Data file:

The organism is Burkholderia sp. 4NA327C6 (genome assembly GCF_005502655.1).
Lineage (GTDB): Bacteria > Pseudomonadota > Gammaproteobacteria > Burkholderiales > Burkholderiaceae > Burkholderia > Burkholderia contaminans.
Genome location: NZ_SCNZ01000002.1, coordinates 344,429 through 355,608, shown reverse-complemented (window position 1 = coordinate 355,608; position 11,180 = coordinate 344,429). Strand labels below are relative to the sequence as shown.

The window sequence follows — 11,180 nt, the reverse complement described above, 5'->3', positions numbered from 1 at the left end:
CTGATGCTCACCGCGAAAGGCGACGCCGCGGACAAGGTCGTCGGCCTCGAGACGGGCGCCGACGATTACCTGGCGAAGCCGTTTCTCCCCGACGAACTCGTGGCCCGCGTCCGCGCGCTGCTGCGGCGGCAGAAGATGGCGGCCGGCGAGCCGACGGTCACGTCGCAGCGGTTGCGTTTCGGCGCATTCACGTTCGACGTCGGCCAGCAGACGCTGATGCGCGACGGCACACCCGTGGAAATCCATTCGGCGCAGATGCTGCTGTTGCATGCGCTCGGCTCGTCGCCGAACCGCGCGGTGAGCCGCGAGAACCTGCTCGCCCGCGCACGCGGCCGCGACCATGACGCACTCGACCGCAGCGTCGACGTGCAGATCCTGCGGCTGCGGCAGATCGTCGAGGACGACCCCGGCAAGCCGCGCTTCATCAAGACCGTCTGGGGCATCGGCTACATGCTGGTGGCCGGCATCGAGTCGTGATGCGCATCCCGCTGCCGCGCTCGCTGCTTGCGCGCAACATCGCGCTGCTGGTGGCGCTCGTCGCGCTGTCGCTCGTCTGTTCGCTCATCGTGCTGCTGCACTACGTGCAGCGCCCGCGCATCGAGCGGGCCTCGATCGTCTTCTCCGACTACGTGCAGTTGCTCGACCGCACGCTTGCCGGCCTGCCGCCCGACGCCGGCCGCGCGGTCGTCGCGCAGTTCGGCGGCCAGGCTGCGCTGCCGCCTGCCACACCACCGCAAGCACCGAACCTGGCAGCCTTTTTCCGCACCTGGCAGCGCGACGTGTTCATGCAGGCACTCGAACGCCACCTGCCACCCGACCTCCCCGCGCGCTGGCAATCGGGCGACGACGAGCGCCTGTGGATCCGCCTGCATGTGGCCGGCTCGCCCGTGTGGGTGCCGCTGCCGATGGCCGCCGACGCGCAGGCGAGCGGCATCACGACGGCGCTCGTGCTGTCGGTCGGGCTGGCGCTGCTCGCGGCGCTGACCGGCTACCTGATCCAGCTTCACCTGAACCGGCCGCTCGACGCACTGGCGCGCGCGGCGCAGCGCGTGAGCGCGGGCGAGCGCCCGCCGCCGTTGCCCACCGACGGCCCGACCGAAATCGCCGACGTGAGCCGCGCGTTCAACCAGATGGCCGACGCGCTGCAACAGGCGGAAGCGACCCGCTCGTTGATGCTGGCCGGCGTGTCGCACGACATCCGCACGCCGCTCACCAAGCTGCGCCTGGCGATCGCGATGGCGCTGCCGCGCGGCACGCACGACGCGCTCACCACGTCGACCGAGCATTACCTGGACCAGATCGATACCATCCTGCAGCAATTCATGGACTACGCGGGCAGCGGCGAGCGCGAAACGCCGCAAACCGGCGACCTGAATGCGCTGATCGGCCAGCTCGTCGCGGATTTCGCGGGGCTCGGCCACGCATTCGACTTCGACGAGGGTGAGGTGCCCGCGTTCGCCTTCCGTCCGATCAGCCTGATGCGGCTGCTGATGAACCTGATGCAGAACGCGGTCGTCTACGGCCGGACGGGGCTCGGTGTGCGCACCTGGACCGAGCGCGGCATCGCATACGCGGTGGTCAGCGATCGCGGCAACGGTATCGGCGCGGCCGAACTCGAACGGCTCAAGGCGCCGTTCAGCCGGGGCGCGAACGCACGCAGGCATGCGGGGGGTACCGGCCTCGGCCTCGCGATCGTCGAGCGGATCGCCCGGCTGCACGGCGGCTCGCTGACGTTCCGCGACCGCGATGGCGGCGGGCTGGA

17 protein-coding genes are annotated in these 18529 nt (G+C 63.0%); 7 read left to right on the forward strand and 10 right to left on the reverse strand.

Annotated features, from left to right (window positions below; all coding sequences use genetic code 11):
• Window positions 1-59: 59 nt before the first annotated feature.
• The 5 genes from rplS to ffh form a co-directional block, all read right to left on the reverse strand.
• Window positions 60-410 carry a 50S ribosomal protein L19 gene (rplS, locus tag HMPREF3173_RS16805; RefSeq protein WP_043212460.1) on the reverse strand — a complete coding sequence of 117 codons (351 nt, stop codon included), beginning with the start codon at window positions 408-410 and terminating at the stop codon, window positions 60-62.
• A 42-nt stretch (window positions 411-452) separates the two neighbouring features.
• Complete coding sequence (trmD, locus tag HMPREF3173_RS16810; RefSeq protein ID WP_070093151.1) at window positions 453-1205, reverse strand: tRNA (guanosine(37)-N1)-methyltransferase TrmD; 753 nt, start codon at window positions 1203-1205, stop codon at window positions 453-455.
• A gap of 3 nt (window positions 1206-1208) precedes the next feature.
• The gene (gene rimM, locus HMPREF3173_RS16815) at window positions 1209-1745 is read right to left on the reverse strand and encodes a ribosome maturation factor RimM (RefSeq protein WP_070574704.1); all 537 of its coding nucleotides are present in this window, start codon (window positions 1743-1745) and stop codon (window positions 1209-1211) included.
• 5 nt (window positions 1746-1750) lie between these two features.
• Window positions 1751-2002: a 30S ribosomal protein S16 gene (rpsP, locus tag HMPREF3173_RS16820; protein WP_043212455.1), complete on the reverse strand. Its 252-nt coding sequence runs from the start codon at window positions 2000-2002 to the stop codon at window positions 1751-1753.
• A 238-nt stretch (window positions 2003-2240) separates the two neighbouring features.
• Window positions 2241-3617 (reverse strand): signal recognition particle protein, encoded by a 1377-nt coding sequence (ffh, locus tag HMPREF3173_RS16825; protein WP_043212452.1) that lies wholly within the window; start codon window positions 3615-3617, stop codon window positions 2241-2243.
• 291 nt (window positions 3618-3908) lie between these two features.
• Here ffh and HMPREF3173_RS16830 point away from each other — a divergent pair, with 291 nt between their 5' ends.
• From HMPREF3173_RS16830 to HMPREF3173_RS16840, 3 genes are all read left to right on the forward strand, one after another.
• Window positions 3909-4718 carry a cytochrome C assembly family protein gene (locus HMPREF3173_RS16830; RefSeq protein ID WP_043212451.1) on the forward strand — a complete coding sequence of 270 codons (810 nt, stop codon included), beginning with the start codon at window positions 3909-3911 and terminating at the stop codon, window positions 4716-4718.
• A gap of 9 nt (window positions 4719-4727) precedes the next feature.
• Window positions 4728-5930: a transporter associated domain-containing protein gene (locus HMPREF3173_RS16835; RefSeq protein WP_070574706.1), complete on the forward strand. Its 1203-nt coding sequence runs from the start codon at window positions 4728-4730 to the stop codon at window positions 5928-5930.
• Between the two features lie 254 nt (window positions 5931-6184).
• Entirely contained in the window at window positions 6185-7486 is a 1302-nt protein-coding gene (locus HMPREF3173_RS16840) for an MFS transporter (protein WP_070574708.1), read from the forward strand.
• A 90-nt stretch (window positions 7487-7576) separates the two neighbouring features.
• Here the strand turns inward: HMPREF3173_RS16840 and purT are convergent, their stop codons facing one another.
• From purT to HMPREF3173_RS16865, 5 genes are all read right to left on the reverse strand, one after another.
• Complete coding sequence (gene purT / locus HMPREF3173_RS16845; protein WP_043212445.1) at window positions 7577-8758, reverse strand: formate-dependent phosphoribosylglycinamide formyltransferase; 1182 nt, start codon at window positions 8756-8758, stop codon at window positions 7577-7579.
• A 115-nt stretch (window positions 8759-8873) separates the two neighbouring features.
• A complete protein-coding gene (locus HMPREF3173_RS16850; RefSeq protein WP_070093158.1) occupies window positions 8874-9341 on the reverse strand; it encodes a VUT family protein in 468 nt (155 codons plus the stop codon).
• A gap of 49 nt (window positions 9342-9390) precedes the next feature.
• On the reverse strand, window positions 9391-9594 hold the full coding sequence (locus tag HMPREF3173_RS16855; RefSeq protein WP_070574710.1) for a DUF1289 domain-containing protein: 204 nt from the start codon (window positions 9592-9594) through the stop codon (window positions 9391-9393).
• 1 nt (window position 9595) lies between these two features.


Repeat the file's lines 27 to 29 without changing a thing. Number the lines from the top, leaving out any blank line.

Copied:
• A 90-nt stretch (window positions 7487-7576) separates the two neighbouring features.
• Here the strand turns inward: HMPREF3173_RS16840 and purT are convergent, their stop codons facing one another.
• From purT to HMPREF3173_RS16865, 5 genes are all read right to left on the reverse strand, one after another.